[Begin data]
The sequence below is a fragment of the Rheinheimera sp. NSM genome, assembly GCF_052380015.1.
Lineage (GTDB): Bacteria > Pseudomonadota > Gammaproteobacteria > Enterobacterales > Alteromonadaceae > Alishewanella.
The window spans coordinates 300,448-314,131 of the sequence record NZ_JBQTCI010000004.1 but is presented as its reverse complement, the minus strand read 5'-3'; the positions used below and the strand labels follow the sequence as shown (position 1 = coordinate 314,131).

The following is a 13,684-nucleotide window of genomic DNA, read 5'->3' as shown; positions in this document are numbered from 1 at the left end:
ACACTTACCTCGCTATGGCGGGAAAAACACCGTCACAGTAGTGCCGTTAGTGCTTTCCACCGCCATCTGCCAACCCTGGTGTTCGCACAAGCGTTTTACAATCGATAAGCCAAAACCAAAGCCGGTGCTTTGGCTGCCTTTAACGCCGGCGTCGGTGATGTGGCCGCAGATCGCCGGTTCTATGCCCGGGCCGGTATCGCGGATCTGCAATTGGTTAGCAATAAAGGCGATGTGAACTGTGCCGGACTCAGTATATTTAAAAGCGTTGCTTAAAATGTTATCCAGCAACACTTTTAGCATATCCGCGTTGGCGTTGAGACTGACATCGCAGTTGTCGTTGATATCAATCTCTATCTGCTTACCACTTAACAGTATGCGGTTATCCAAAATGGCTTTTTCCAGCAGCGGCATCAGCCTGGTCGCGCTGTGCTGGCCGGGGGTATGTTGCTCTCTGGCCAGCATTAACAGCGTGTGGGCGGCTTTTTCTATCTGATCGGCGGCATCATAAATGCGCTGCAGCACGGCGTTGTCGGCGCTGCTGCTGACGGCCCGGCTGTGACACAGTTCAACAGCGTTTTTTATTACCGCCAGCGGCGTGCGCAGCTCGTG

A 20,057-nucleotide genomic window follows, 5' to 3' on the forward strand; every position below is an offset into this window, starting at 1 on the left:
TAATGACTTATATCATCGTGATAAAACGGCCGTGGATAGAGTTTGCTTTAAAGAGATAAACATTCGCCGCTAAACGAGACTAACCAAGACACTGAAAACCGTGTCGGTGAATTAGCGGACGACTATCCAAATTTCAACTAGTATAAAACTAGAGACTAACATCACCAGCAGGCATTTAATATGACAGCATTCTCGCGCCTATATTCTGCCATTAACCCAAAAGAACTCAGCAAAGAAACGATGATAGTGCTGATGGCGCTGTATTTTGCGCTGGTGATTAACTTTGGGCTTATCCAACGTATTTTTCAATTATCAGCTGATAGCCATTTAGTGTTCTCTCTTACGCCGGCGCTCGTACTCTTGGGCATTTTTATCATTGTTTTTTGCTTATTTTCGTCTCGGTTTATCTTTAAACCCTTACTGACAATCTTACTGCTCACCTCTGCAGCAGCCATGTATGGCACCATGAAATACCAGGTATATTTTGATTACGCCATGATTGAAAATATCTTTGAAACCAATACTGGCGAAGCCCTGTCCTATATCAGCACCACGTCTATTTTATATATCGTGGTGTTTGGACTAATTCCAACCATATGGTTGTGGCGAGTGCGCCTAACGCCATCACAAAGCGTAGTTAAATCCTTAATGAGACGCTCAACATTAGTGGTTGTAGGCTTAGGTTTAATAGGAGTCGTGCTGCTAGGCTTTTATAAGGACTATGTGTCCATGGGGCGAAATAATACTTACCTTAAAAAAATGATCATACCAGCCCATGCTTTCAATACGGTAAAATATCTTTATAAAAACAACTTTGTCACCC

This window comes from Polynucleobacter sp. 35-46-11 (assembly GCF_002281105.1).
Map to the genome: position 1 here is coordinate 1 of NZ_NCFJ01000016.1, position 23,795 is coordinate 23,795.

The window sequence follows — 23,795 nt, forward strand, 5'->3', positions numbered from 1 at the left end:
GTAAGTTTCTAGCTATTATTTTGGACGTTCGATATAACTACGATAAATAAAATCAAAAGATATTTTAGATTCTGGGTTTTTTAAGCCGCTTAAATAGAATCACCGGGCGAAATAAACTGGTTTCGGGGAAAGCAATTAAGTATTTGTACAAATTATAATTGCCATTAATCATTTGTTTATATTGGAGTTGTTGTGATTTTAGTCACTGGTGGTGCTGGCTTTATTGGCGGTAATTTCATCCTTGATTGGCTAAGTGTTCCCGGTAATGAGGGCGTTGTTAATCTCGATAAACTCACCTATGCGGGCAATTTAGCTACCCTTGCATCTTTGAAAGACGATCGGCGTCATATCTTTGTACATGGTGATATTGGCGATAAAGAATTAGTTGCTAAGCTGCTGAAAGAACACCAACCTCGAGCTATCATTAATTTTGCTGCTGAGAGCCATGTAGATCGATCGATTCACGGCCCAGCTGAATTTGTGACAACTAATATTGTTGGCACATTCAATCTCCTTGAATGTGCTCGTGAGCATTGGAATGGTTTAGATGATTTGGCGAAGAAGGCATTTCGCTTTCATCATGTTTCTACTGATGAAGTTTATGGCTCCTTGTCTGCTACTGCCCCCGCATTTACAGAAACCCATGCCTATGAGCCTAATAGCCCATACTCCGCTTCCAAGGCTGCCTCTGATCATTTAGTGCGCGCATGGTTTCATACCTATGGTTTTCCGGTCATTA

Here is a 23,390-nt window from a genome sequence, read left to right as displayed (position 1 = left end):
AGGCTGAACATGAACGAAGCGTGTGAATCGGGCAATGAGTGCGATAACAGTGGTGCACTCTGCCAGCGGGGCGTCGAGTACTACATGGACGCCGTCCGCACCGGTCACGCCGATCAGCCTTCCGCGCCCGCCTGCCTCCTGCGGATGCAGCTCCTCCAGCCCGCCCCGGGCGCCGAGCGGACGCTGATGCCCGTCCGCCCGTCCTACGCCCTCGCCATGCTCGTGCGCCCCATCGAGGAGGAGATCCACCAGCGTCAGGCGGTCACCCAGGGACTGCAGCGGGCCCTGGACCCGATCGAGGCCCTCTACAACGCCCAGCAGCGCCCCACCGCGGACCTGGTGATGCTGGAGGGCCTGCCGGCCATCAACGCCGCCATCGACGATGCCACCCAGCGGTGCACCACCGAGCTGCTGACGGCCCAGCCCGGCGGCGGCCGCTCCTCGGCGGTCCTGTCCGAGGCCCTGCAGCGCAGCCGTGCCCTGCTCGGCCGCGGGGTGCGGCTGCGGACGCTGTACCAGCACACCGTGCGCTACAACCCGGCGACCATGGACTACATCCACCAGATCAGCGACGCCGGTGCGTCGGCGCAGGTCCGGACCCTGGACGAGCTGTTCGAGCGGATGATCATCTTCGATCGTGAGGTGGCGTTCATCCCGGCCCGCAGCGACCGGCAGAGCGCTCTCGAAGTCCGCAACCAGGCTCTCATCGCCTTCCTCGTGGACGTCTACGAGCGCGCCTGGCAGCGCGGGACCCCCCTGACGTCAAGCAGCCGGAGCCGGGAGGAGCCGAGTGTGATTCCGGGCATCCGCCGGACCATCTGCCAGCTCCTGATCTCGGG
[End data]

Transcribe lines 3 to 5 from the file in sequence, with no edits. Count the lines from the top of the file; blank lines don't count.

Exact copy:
The window spans coordinates 300,448-314,131 of the sequence record NZ_JBQTCI010000004.1 but is presented as its reverse complement, the minus strand read 5'-3'; the positions used below and the strand labels follow the sequence as shown (position 1 = coordinate 314,131).

The following is a 13,684-nucleotide window of genomic DNA, read 5'->3' as shown; positions in this document are numbered from 1 at the left end:
ACACTTACCTCGCTATGGCGGGAAAAACACCGTCACAGTAGTGCCGTTAGTGCTTTCCACCGCCATCTGCCAACCCTGGTGTTCGCACAAGCGTTTTACAATCGATAAGCCAAAACCAAAGCCGGTGCTTTGGCTGCCTTTAACGCCGGCGTCGGTGATGTGGCCGCAGATCGCCGGTTCTATGCCCGGGCCGGTATCGCGGATCTGCAATTGGTTAGCAATAAAGGCGATGTGAACTGTGCCGGACTCAGTATATTTAAAAGCGTTGCTTAAAATGTTATCCAGCAACACTTTTAGCATATCCGCGTTGGCGTTGAGACTGACATCGCAGTTGTCGTTGATATCAATCTCTATCTGCTTACCACTTAACAGTATGCGGTTATCCAAAATGGCTTTTTCCAGCAGCGGCATCAGCCTGGTCGCGCTGTGCTGGCCGGGGGTATGTTGCTCTCTGGCCAGCATTAACAGCGTGTGGGCGGCTTTTTCTATCTGATCGGCGGCATCATAAATGCGCTGCAGCACGGCGTTGTCGGCGCTGCTGCTGACGGCCCGGCTGTGACACAGTTCAACAGCGTTTTTTATTACCGCCAGCGGCGTGCGCAGCTCGTG